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The Water Project: Mbitini Community B -  Collecting Water From The Scoop Hole
The Water Project: Mbitini Community B -  Loading Up Donkeys
The Water Project: Mbitini Community B -  Loading Up Donkeys With Water Containers
The Water Project: Mbitini Community B -  Annastacia Musau
The Water Project: Mbitini Community B -  Julius Musili
The Water Project: Mbitini Community B -  Shg Members
The Water Project: Mbitini Community B -  Animal Pen
The Water Project: Mbitini Community B -  Clothesline
The Water Project: Mbitini Community B -  Compound
The Water Project: Mbitini Community B -  Household
The Water Project: Mbitini Community B -  Inside Kitchen
The Water Project: Mbitini Community B -  Kitchen
The Water Project: Mbitini Community B -  Latrine
The Water Project: Mbitini Community B -  Water Storage Containers

Project Status



Project Type:  Sand Dam

Regional Program: Southeastern Kenya WaSH Program

Impact: 1,401 Served

Project Phase:  Under Construction
Estimated Install Date (?):  08/31/2021

Project Features


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Mbitini village is a highly-populated area with more than 1,400 people living in the region. The community is located in Kenya’s semi-arid region, where water demand is high, but access is low. Many people here walk long distances to get water each day.

The current water source for the community is a sand dam and shallow hand-dug well that we helped build last year. The one well, however, cannot meet the entire community’s water needs, leading to overcrowding and sometimes low water quantity. As a result, people return to using scoop holes to get water. While fetching water from the scoop holes may help to cut down on wait times compared to the well, the scoop hole water is unsafe for consumption.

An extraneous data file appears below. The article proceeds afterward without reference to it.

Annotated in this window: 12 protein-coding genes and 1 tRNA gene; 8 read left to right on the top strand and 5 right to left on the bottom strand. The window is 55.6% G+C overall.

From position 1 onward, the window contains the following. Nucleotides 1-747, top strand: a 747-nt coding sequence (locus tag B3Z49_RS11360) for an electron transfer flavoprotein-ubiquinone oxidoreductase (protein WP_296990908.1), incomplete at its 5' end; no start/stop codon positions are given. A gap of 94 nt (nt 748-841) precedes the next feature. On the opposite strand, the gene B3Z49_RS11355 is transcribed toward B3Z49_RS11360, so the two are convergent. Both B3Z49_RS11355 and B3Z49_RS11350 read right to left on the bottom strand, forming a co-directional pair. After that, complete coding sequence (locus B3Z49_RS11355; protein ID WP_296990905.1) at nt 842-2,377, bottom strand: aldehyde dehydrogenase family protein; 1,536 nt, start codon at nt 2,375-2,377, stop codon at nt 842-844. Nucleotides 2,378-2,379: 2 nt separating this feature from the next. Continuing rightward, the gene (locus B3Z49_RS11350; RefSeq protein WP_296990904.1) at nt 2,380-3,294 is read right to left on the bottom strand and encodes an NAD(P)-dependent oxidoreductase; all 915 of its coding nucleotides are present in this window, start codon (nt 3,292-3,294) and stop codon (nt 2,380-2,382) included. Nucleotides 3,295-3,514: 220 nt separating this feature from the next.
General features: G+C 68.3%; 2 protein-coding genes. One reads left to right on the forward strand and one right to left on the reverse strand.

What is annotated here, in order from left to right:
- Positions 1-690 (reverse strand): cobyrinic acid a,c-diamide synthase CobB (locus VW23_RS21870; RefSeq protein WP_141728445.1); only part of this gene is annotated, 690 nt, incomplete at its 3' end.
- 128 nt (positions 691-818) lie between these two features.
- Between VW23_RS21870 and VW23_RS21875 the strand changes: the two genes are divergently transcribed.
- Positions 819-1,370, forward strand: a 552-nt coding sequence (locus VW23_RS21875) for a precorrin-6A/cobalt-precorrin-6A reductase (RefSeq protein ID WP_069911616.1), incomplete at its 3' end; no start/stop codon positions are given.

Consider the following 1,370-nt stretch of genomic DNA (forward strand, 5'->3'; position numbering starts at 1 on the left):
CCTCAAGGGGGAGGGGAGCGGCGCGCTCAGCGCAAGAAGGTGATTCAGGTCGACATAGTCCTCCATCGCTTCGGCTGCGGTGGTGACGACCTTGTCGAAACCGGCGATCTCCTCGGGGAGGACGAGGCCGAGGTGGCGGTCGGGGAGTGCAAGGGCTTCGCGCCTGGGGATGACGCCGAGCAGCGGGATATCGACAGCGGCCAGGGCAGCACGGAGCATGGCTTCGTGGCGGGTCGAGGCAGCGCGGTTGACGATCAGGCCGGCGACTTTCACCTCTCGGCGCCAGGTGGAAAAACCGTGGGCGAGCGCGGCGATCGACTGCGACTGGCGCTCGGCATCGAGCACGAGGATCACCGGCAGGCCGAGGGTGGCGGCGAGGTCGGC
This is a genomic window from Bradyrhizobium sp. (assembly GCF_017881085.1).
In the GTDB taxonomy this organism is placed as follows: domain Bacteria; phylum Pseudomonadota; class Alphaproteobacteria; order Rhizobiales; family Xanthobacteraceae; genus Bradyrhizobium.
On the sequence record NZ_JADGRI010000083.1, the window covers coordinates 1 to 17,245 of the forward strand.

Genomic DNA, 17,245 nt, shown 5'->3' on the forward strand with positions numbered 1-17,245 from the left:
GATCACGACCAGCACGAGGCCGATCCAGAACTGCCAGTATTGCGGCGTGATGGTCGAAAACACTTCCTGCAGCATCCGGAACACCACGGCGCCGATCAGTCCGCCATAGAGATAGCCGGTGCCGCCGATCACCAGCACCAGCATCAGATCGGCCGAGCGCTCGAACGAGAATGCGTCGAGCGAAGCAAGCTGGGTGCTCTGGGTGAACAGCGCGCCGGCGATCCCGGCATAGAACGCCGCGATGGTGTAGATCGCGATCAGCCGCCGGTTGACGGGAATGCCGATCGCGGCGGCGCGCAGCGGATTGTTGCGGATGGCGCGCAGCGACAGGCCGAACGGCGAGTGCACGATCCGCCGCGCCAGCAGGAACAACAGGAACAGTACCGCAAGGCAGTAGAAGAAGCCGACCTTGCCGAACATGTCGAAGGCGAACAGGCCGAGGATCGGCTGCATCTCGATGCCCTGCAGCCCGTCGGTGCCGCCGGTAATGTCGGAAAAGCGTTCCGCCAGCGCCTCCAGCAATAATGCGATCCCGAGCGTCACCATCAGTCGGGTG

“Getting water in our community has not been easy. The water point is very far – more than three kilometers from my home – and it takes a long time to walk there, draw water, and walk back home with donkeys,” explained Annastacia Musau.

“As a mother and a wife, the need for water here is very high – especially times like today with the COVID-19 pandemic, which requires higher standards of hygiene for prevention. That is not possible when the water source is far and getting water is a challenge.”

Not everyone can afford donkeys, like Annastacia. That means they have to carry the water buckets themselves – a task that most often falls on women and children. As a result, more trips back and forth to the well are required. All of this makes fetching water more tiring and more time-consuming.

Our main entry point into Mbitini Community has been the Mathyakani Self-Help Group, which is comprised of households that are working together to address water and food scarcity in their region. These members will be our hands and feet in constructing water projects and spreading the message of good hygiene and sanitation to everyone.

We typically work with self-help groups for three to five years on multiple water projects. Completing multiple water points in a community will ensure that people like Julius Musili will no longer spend a significant part of their day walking to get water.

“As members of Mbitini community and the great Kavaini location, our biggest problem has always been water, which the government has failed to address over time. Our lack of adequate water supply has greatly contributed to the high poverty levels in our locality as farming with the natural rains has been continuously failing. We need water through community initiatives like what we are doing now, working together to beat a common challenge,” said Julius.